- 60 g / 4 tbsp unsalted butter , cut into pieces
- 1 tbsp fresh lemon juice
- Salt and finely ground pepper
- 2 x thin white fish fillets (120-150g / 4-5oz each), skinless boneless (I used Bream, Note 1)
- Salt and pepper
- 2 tbsp white flour
- 2 tbsp oil (I use canola)
- Lemon wedges
- Finely chopped parsley, optional
Place the butter in a light coloured saucepan or small skillet over medium heat.
Melt butter then leave on the stove, whisking / stirring very now and then. When the butter turns golden brown and it smells nutty - about 3 minutes, remove from stove immediately and pour into small bowl. (Note 2)
Add lemon juice and a pinch of salt and pepper. Stir then taste when it has cooled slightly. Adjust lemon/salt to taste.
Set aside - it will stay pourable for 20 - 30 minutes. See Note 3 for storing.
Pat fish dry using paper towels. Sprinkle with salt & pepper, then flour. Use fingers to spread flour. Turn and repeat. Shake excess flour off well, slapping between hands if necessary.
Heat oil in a non stick skillet over high heat. When the oil is shimmering and there are faint wisps of smoke, add fish. Cook for 1 1/2 minutes until golden and crispy on the edges, then turn and cook the other side for 1 1/2 minutes (cook longer if you have thicker fillets).
Remove immediately onto serving plates. Drizzle each with about 1 tbsp of Sauce (avoid dark specks settled at the bottom of the bowl), garnish with parsley and serve with lemon on the side. Pictured in post with Kale and Quinoa Salad.
1. I like using this sauce for thin fillets because I find you get the best sauce to flesh coverage, and also because thin fillets tend to mean less fish (the sea bream in the photos are only around 120g/4oz each) so you're not having to pour over loads of Sauce (it is quite rich). I also love how the edges of thin fish fillets go nice and crispy!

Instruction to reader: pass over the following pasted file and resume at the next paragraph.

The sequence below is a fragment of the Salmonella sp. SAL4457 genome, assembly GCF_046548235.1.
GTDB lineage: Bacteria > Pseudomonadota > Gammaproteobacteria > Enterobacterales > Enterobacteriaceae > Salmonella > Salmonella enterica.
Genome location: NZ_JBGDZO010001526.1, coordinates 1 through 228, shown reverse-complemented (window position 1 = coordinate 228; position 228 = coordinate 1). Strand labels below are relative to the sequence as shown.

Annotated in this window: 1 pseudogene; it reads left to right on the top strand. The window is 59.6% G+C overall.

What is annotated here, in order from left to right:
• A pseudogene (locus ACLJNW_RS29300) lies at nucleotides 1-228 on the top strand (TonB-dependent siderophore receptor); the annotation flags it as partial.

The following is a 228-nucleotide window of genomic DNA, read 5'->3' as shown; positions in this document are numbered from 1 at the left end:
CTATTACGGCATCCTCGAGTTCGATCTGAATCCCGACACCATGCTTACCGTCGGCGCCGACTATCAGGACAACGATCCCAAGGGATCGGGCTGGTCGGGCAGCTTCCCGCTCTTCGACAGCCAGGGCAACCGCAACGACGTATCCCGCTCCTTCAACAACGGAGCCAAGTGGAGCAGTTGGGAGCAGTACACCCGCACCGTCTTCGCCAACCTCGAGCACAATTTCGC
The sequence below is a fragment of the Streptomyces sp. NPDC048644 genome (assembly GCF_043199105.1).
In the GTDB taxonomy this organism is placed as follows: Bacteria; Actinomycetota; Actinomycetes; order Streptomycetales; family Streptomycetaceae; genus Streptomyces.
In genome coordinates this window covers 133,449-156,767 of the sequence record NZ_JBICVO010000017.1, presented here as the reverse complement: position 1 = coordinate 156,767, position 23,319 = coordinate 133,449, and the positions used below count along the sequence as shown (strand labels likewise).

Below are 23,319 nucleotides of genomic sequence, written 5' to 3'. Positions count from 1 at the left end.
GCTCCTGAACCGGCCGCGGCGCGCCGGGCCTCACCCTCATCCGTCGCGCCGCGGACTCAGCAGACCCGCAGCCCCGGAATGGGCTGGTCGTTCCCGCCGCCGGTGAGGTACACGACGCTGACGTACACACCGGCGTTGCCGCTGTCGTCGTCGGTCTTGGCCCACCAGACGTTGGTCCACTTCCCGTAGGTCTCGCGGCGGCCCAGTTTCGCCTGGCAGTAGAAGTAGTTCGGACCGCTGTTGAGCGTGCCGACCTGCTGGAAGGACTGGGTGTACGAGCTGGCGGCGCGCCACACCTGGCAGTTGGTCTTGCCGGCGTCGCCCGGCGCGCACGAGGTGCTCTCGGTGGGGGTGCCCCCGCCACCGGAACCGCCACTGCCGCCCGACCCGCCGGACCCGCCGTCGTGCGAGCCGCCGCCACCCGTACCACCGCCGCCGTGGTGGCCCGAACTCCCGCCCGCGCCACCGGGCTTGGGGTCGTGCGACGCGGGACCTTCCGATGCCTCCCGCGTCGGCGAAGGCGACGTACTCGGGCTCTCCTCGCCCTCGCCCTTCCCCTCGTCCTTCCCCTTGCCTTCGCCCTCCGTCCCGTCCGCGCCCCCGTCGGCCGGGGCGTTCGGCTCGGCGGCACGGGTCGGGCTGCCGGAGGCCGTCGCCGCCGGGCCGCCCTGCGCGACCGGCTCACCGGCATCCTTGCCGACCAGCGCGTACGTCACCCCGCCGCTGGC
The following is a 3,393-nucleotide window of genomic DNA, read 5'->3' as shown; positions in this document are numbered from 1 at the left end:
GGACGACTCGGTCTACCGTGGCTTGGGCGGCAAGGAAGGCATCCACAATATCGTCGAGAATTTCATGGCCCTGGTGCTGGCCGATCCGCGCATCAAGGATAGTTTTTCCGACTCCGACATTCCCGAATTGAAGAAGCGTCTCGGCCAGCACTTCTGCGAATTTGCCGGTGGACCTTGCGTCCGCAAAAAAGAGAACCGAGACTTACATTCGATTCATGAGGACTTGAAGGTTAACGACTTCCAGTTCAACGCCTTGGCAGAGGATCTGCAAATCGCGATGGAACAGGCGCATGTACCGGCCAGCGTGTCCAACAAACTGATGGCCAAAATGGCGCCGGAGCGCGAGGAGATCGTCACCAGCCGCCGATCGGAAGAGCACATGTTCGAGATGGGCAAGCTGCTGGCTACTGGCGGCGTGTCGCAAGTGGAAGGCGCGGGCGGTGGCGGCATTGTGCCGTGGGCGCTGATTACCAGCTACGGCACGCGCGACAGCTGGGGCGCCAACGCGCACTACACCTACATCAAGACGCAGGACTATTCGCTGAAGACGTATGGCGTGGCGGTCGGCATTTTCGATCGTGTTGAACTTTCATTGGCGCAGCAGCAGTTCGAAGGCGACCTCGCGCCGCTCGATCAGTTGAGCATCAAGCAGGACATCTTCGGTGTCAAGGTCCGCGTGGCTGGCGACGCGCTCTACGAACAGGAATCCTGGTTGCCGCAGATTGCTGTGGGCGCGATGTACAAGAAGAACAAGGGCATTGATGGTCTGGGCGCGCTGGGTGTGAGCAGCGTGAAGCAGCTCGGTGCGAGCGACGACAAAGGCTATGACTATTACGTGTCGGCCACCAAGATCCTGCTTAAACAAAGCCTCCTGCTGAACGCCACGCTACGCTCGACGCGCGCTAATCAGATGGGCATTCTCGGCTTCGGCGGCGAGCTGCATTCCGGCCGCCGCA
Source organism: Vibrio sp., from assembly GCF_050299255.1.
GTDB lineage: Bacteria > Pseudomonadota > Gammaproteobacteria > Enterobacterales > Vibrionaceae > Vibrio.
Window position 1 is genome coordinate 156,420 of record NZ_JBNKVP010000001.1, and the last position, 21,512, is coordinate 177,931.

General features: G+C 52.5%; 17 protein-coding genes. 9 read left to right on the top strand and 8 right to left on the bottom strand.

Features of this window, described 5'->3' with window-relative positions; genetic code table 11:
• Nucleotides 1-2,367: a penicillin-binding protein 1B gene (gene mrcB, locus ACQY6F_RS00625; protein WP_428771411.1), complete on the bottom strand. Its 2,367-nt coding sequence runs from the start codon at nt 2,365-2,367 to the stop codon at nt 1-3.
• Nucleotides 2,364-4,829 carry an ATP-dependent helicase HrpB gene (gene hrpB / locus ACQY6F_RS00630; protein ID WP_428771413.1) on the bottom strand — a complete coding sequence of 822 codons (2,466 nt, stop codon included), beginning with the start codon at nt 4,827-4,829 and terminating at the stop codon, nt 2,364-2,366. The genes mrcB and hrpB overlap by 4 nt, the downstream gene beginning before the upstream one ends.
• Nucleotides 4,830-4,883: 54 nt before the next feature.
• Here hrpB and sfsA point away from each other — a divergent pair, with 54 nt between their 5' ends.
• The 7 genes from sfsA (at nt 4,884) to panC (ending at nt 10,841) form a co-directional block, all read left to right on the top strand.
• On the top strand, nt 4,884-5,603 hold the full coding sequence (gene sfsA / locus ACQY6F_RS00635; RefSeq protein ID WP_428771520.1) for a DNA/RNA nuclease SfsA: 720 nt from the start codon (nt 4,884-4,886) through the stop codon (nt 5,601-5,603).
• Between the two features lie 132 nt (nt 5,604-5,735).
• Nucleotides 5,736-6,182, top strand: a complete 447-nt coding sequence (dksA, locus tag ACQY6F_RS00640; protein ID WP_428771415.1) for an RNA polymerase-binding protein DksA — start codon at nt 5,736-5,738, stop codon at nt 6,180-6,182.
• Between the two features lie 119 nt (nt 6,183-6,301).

Having said that though, this sauce is suitable for almost any white fish fillet, but I'd avoid rich, oily fish like salmon and mackerel.
FROZEN FISH is also fine - thaw thoroughly and pat very well with paper towels to remove excess water.
2. BROWNING BUTTER: At first, it will spit a bit (water in butter cooking out), then it will bubble, then it will foam. Little brown bits will start appearing on the base of the pan - THEN you will smell the nuttiness. Smell is the most important sign - when it smells amazing, take it right off!
3. Storing Brown Butter: You'll only need around 1 tbsp of Sauce per serving - it's very rich - but this recipe makes slightly more because it's hard to make a smaller quantity. Use leftovers to jazz up vegetables, mashed potato, or even spread on toast! Refrigerate and use within 1 week, or freeze. To use as Sauce, microwave in 10 second increments.
4. GENERAL NOTE: If you're an experienced cook, you can try your hand at making the sauce in the pan after cooking the fish. First wipe it clean (yes you lose pan flavour, but it's nice to have a "clean" looking sauce), lower heat then make the sauce once the pan has cooled. I personally find it easier to make the Sauce first in a smaller pan - easier to control colour change. Also I like using my black non stick pan for the fish and you can't see the colour of the butter in dark coloured pans.
5. Nutrition per serving, assuming 1 tbsp of Sauce (it's a rich sauce, you don't need much) and assuming 1/2 tbsp of oil is discarded after cooking the fish (my estimation by scraping out remaining oil). The fish weight seems small but it looks larger on the plate because I used a thin fillet (bream).
WATCH HOW TO MAKE IT
LIFE OF DOZER
3 hours ago: as usual, refusing to get out of the car knowing what lies ahead – a hose down.